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In a while loop, the condition is evaluated first, and if it returns true then the statements inside while loop executes. This happens again and again until the condition returns false. When the condition returns false, the control goes out of the loop. It then jumps to the next statement in the program after the while loop.
Use increment/decrement statement inside the loop so that at some time the condition returns false. If the condition does not return false, you will be stuck inside an infinite while loop.

Example:

#include <iostream>
using namespace std;
int main(){
   int i = 1;
   /* The loop will continue to print
        the value of i until the defined condition
        i<=4 returns false.
    */
   while(i <= 4){
      cout<<"The value of i is: "<< i <<endl; i++;
   }
}
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Output:

The value of i is: 1
The value of i is: 2
The value of i is: 3
The value of i is: 4
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Infinite while loop

As discussed above, a while loop that never stops is said to be an infinite while loop. This happens when we define the condition in such a way that it never returns false. Then the loop becomes infinite and repeats itself indefinitely.

Example:

#include <iostream>
using namespace std;
int main(){
   int i = 1; while(i <= 4) {
      cout<<"The value of i is: "<<i<<endl; i--;
   }
}
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do-while loop

syntax:

do
{
   //statement(s) to be executed
} 
while(condition);
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Firstly, the statements inside the loop body are executed. Then the condition gets evaluated. If the condition returns true, then the control jumps to the “do” part for further repeated execution. This process occurs repeatedly until the condition returns false. After the condition returns false, control jumps to the next statement in the program after the do-while loop.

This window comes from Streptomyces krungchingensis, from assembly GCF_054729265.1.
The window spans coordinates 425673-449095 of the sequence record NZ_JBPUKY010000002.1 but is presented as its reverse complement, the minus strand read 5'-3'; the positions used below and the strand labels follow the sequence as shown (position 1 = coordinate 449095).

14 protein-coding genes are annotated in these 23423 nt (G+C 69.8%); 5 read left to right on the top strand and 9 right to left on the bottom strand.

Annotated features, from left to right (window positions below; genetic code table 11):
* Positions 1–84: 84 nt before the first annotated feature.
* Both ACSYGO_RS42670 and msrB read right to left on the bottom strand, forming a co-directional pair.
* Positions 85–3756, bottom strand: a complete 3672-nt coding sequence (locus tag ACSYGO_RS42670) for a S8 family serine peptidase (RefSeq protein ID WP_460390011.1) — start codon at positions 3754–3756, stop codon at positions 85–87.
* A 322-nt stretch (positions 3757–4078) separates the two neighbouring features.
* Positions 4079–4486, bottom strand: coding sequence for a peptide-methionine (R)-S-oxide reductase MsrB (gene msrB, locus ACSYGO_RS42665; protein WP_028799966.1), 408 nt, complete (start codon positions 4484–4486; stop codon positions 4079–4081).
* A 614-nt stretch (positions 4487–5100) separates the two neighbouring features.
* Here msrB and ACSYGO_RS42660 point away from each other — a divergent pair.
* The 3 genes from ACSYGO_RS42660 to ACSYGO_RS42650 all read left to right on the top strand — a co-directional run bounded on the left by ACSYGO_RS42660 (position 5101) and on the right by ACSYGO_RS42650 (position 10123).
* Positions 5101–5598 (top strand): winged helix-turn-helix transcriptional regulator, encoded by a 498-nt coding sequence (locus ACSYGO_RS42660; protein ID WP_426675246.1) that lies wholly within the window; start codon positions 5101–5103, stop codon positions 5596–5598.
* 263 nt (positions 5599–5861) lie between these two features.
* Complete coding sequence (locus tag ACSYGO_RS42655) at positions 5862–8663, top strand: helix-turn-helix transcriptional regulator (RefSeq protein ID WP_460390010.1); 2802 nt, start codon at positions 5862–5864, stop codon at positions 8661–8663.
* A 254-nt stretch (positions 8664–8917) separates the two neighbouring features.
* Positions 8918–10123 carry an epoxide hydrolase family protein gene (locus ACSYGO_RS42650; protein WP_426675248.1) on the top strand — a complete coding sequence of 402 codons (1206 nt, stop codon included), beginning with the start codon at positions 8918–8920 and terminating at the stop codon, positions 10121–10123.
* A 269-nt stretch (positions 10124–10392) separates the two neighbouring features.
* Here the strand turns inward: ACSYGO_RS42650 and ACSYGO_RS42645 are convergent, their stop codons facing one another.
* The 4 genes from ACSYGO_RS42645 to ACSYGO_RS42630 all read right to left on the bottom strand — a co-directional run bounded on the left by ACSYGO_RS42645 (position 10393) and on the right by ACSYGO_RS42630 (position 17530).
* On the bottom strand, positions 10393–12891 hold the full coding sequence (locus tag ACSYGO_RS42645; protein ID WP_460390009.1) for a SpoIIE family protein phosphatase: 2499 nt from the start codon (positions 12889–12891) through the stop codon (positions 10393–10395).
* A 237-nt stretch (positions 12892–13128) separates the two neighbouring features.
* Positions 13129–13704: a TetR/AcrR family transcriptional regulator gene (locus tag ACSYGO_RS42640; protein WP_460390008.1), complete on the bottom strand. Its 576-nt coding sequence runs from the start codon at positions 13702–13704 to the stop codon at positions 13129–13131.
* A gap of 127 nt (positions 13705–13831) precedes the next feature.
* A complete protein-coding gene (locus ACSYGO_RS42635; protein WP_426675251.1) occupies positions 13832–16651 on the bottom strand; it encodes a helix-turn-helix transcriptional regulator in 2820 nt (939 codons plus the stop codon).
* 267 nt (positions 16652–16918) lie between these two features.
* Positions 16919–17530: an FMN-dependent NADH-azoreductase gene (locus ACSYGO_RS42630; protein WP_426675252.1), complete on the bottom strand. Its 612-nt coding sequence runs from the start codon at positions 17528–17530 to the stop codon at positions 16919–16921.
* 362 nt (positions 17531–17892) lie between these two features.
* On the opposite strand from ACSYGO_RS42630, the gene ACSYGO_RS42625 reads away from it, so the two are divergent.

Example:

#include <iostream>
using namespace std;
int main(){
   int a = 1;
   do{
      cout<<"Value of a is: "<< a <<endl;
      a++;
   }
   while(a <= 4);
   return 0;
}
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Output:

Value of a is: 1
Value of a is: 2
Value of a is: 3
Value of a is: 4
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Nested Loops

In the last blog, we discussed about nested if/else statements. Well, the good news is that you can also nest loops! It means that there would be a loop inside a loop. Cool, isn't it? You can also do a lot of cool things using nested loops, like printing different shapes. Another fun fact is that there are at least 256 levels of nesting in C++.

Syntax

The syntax for nested for loop is:

for ( initialization; condition; increment/decrement ) {
   for ( initialization; condition; increment/decrement ) {
      //statement(s);
   }
   //statement(s); 
}
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The syntax for nested while loop is:

while(condition) {
   while(condition) {
      //statement(s);
   }
   //statement(s); 
}
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The syntax for nested do-while loop is:

do {
   //statement(s); 
   do {
      //statement(s);
   } while( condition );

} while( condition );
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That's all for today! In the next part, we will discuss loop control statements so stay tuned :)

Do take a look at my repo for C++ codes for beginners here. Considering what we have learned so far, you might want to take a look at codes from 1 to 17.